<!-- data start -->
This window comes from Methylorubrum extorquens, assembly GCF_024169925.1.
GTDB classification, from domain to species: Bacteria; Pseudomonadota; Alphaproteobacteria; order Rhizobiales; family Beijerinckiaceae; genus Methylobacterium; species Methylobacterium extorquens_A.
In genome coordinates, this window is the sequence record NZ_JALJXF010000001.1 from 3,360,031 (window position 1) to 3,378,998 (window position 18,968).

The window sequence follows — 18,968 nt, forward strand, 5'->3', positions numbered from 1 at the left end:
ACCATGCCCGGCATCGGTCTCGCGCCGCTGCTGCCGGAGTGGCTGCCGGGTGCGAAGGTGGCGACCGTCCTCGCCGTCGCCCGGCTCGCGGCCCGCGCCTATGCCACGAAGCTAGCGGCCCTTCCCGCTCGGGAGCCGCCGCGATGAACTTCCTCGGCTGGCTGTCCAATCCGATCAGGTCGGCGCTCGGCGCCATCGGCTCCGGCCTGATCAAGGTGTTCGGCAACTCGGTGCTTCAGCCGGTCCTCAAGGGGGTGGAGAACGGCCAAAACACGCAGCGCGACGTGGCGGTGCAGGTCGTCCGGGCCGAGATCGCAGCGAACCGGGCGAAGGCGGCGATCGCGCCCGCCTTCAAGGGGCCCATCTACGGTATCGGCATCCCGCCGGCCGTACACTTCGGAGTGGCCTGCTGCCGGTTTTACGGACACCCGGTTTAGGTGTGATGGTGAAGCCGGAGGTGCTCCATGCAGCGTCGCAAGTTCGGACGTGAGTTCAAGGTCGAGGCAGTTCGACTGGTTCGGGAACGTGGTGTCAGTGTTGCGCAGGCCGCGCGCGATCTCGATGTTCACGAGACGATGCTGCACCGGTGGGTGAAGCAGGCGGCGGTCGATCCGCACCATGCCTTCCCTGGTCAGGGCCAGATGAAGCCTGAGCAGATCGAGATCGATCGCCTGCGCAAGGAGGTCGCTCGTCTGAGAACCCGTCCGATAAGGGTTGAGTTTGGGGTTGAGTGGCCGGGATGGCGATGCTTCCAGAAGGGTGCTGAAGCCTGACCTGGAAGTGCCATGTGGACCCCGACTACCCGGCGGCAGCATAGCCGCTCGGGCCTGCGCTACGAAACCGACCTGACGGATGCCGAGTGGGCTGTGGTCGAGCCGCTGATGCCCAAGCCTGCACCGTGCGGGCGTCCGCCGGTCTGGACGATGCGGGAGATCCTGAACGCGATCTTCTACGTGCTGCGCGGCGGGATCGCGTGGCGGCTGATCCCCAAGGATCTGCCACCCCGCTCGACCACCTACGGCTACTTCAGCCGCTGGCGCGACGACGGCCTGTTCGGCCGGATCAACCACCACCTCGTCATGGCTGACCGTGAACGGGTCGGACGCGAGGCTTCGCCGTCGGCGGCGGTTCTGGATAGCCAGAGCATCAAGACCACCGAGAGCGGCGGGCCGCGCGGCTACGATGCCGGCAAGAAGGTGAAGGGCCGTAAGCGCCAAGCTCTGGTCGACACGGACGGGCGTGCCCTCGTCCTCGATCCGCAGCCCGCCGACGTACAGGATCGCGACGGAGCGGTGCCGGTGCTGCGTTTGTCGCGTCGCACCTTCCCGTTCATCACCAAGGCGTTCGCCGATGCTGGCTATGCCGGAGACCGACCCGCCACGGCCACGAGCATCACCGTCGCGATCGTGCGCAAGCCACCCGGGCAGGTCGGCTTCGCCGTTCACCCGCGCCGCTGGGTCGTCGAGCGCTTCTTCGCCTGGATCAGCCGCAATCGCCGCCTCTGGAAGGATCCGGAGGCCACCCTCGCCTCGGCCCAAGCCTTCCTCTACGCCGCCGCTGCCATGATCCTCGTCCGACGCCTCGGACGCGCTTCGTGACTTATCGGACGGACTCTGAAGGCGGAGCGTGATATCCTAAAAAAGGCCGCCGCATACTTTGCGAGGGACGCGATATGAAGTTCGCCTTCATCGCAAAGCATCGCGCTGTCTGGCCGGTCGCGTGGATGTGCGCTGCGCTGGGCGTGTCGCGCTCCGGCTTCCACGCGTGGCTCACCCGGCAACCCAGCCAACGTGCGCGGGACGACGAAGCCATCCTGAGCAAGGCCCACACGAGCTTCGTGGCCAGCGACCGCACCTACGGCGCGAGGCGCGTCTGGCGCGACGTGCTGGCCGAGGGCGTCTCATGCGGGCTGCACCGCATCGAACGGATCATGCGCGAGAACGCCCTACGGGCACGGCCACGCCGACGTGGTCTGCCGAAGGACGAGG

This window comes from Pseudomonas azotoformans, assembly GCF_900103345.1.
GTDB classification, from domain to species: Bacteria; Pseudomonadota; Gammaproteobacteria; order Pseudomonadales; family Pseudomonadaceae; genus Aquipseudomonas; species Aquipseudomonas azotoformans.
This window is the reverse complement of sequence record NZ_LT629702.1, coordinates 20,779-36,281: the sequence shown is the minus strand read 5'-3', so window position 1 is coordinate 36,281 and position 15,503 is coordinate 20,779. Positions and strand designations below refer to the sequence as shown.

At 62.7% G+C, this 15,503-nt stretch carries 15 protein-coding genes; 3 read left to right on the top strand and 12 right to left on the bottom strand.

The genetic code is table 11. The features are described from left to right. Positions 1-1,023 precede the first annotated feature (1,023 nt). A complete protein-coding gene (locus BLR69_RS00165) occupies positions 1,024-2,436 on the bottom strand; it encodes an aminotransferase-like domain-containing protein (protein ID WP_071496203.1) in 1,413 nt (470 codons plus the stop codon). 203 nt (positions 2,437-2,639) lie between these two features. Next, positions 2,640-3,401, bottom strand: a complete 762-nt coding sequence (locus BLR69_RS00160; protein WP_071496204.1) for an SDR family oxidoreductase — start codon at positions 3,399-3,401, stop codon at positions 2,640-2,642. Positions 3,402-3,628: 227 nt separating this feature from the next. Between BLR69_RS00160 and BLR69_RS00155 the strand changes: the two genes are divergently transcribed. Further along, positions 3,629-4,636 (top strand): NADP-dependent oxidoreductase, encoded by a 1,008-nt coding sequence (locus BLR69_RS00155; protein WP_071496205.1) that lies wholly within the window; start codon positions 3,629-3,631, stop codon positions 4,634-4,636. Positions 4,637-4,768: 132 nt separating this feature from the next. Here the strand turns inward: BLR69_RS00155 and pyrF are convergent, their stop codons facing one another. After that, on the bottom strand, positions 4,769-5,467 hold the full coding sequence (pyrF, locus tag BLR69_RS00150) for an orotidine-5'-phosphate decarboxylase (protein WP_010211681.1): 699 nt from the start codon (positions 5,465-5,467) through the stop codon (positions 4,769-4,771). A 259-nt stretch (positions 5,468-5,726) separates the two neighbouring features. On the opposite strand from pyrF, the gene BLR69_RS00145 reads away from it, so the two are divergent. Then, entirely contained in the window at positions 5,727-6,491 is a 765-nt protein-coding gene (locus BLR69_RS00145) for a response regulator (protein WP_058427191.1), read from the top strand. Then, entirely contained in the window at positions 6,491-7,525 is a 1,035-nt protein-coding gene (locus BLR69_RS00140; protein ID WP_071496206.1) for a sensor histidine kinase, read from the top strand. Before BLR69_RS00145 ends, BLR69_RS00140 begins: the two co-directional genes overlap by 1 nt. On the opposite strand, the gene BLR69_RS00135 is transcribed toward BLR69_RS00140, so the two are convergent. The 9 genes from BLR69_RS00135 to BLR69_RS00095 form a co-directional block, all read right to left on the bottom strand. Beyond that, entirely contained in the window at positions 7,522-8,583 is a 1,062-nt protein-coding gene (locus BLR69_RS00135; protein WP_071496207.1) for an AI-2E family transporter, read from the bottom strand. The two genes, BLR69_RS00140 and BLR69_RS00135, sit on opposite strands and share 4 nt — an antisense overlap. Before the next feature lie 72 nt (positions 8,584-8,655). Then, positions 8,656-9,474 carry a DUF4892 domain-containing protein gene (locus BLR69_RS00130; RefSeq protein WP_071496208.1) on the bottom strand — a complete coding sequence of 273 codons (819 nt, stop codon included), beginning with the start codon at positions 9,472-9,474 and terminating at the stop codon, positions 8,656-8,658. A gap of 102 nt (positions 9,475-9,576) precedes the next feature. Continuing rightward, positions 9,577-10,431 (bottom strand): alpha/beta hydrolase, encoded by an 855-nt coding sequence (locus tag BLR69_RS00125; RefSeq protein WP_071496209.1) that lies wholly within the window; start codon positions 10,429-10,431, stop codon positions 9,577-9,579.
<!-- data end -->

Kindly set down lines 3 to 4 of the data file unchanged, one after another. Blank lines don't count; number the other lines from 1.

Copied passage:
In genome coordinates, this window is the sequence record NZ_JALJXF010000001.1 from 3,360,031 (window position 1) to 3,378,998 (window position 18,968).

The window sequence follows — 18,968 nt, forward strand, 5'->3', positions numbered from 1 at the left end: